Sharon Wilder
New York, NY



Soft On Bush?

I was disappointed with last week’s editorial “Abu Mazen Now On Notice.” To my mind The Jewish Press puts far too much stock in President Bush. I will grant that Israel is lucky that Al Gore lost the 2000 election, but you seem to think that George W. Bush is the answer to Israel’s prayers. Apparently you even believe that President Bush’s strong personal commitment to the “road map” will somehow intimidate the Palestinians to the extent that they’ll put a stop to the con games they’ve been playing since the Oslo agreement was signed in 1993 – simply out of a fear of angering this no-nonsense president.

Your editorial also tried, with your speculation that there are secret understandings Sharon may have with Bush, to explain away some of the serious concessions the prime minster already agreed to even before sitting down to negotiate.

I happen to think the road map is a prescription for disaster. It was not something conceived by President Bush because of its potential for furthering Israel’s security interests, but rather as
a payback to British Prime Minster Tony Blair for his key support in the war against Iraq.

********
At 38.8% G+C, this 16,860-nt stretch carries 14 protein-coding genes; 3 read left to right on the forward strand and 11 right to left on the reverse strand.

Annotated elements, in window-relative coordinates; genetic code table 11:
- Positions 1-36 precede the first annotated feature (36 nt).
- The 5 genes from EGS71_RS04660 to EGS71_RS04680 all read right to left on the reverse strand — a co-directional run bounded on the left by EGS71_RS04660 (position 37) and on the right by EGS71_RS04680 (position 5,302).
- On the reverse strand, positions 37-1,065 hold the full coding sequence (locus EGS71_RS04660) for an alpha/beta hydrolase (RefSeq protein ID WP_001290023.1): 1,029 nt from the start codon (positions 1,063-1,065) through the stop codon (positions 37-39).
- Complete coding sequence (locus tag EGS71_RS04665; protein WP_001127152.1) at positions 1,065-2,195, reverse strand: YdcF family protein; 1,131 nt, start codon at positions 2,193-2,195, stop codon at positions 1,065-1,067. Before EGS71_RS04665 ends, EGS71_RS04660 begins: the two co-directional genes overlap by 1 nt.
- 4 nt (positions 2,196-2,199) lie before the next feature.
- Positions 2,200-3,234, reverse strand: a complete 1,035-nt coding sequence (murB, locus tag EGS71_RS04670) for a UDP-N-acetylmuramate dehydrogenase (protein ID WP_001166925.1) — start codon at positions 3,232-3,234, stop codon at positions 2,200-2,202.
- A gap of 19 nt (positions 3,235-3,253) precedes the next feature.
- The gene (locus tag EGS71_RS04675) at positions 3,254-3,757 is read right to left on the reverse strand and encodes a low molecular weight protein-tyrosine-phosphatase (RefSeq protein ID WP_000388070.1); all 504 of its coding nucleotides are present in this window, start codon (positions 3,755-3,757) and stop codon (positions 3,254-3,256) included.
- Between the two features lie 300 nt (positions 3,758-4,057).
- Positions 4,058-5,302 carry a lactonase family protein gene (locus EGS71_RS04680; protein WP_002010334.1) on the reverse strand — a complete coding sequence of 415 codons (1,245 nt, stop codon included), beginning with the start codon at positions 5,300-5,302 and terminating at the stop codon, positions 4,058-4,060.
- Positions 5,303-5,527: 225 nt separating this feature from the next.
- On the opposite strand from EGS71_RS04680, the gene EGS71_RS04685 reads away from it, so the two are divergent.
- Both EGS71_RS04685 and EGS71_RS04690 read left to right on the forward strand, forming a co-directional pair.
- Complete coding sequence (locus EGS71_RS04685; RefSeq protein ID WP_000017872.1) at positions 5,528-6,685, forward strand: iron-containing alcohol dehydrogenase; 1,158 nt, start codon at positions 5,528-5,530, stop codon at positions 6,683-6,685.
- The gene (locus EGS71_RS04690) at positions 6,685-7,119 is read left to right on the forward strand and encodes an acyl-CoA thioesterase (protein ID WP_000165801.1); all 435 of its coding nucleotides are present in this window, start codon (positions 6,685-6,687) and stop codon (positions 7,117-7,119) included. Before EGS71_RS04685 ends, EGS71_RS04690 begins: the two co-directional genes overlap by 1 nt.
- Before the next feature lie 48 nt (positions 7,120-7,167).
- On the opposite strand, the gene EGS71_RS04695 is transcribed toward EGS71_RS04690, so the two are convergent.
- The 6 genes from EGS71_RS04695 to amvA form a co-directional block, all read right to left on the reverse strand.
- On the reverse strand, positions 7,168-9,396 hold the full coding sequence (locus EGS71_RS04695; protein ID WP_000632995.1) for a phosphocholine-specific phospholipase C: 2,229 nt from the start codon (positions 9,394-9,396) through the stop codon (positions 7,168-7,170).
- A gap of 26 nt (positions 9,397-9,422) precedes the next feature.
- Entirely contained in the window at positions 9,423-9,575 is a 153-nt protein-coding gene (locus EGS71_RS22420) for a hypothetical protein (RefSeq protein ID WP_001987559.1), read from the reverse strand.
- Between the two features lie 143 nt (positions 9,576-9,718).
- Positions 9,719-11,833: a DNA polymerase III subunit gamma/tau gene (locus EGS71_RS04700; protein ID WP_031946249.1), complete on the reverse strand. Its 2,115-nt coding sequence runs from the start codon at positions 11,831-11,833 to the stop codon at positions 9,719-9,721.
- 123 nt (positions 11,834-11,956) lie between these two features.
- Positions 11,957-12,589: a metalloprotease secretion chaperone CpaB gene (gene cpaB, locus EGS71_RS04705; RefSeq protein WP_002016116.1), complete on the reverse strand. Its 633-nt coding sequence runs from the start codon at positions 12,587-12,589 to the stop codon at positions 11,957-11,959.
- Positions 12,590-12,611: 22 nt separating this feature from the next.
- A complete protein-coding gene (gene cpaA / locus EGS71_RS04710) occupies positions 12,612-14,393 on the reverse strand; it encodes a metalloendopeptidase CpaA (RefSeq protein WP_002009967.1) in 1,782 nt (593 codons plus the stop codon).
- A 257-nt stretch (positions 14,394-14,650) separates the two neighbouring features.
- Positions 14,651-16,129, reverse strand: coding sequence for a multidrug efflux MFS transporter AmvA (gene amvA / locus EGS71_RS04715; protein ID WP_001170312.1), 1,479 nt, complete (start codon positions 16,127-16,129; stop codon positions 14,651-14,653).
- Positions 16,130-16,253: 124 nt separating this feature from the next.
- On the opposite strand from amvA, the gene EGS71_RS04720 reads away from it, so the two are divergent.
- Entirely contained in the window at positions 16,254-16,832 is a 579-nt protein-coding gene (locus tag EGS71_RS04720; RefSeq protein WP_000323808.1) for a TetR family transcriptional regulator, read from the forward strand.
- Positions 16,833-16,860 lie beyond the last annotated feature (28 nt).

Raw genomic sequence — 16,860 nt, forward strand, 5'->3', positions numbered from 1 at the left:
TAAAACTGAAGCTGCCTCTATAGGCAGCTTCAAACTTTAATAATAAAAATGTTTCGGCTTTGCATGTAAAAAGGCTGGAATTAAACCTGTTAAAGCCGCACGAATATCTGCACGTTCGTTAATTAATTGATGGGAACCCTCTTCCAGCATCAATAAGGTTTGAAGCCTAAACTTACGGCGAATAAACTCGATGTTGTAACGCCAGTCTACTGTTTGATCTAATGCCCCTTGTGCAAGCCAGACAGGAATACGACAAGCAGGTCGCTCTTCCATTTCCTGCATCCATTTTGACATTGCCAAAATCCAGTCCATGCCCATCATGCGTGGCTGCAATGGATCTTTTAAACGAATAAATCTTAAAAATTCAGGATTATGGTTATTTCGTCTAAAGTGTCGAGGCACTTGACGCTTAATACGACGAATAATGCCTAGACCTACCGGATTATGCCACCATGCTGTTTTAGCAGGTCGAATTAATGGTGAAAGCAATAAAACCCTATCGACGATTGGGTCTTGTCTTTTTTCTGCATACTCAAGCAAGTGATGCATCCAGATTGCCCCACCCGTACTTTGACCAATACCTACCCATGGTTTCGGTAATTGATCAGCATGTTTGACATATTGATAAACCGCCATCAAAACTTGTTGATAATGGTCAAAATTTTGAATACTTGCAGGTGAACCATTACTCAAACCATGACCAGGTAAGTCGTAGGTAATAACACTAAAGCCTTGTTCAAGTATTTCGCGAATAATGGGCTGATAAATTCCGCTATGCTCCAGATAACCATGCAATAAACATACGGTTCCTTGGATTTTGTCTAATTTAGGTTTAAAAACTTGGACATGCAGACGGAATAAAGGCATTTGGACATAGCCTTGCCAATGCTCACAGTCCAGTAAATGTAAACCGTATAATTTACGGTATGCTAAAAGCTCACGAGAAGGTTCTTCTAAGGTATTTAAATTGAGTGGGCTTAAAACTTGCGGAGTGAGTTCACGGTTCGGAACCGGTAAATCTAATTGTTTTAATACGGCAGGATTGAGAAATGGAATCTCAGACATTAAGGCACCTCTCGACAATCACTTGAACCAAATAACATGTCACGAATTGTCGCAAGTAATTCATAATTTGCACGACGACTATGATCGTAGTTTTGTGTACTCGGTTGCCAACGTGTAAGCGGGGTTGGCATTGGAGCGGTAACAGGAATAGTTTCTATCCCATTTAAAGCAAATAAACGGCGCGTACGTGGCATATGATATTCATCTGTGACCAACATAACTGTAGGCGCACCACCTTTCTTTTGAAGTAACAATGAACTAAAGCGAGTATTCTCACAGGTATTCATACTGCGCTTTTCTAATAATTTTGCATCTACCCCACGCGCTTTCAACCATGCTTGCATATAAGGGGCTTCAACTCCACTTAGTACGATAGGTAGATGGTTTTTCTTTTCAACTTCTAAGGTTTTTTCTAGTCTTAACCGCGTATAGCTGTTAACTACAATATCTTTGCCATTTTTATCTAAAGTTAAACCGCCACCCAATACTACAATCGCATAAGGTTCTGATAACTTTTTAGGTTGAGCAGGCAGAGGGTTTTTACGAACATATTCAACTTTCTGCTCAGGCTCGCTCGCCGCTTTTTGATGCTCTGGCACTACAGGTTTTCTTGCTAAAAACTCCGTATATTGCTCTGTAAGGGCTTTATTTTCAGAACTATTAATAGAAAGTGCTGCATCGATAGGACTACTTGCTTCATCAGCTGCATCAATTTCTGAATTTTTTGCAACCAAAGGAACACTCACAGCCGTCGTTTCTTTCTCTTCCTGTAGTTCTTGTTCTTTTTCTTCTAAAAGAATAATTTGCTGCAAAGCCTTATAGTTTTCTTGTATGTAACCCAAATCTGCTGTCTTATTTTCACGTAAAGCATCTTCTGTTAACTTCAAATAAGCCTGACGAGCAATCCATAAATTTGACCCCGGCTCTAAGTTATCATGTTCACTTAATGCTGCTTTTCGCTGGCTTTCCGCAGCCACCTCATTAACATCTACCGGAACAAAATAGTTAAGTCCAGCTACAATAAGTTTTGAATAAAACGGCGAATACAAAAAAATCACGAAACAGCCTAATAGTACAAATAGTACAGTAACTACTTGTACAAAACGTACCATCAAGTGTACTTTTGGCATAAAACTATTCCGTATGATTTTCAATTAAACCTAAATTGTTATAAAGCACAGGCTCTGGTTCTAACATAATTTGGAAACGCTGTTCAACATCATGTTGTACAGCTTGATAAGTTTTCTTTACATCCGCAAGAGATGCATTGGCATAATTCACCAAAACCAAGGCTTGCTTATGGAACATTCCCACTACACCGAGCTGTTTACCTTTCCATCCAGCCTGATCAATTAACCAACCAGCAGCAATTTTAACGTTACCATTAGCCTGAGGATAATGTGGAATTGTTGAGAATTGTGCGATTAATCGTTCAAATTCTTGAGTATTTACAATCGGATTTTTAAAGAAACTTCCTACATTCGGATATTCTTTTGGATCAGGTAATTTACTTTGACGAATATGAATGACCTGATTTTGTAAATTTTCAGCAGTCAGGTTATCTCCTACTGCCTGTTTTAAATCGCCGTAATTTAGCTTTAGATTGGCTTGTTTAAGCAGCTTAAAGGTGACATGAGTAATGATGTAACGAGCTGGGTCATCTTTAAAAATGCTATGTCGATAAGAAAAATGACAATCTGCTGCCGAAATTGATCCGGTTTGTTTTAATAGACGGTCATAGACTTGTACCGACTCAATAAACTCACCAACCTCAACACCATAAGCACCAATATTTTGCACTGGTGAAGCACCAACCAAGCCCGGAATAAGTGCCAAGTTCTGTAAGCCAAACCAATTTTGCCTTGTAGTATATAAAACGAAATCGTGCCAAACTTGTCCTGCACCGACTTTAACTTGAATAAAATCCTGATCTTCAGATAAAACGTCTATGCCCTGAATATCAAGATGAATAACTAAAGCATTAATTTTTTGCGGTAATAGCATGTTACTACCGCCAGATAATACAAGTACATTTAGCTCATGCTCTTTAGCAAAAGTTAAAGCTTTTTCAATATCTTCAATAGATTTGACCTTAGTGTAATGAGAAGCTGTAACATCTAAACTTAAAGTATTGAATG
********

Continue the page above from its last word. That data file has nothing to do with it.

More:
Perhaps the most disturbing aspect of the road map - leaving aside its specific provisions - is that by setting arbitrary timelines it repeats the error of Oslo with a message of inevitability that is nothing short of an invitation to continued Palestinian duplicity.

Moreover, it sadly appears that the only one who has been put on notice has been Prime Minister Sharon. If anything, Abu Mazen continues to fear Yasir Arafat much more than he does George W. Bush.

Menashe Selidiker
(via E-Mail)


Arik, We Hardly Knew Ye

Arik Sharon is still remembered by people over 45 as a courageous war hero. Some of those people find it hard to believe that Sharon has become a wimp and is so quick to give in to
foreign pressure.

We, on the other hand, are not so surprised. We remember him as the executive director of the destruction of the Jewish city Yamit and the man who gave sanctuary to Arafat and his band of terrorists in Beirut (and later in Ramallah).

Sharon was given the opportunity to go down in history as the greatest Jewish leader of modern times. The people of Israel gave him full support to wipe out Arab terror, but instead he has given in to all of the Arabs’ demands and received nothing but dead Jews in return.

Mr. Sharon and his Likud party have a lot of explaining to do. Can someone please tell us why these guys have been wasting so much public money to win elections against the left-wing Labor and Meretz – and then when they’re voted in they execute the same or worse policies against the State, the Land, the People and the G-d of Israel?

G-d gave the Land of Israel to the Jewish people and no one has the right to give it away. The Jewish settlers didn’t come to settle the land because of Sharon and they will not leave the land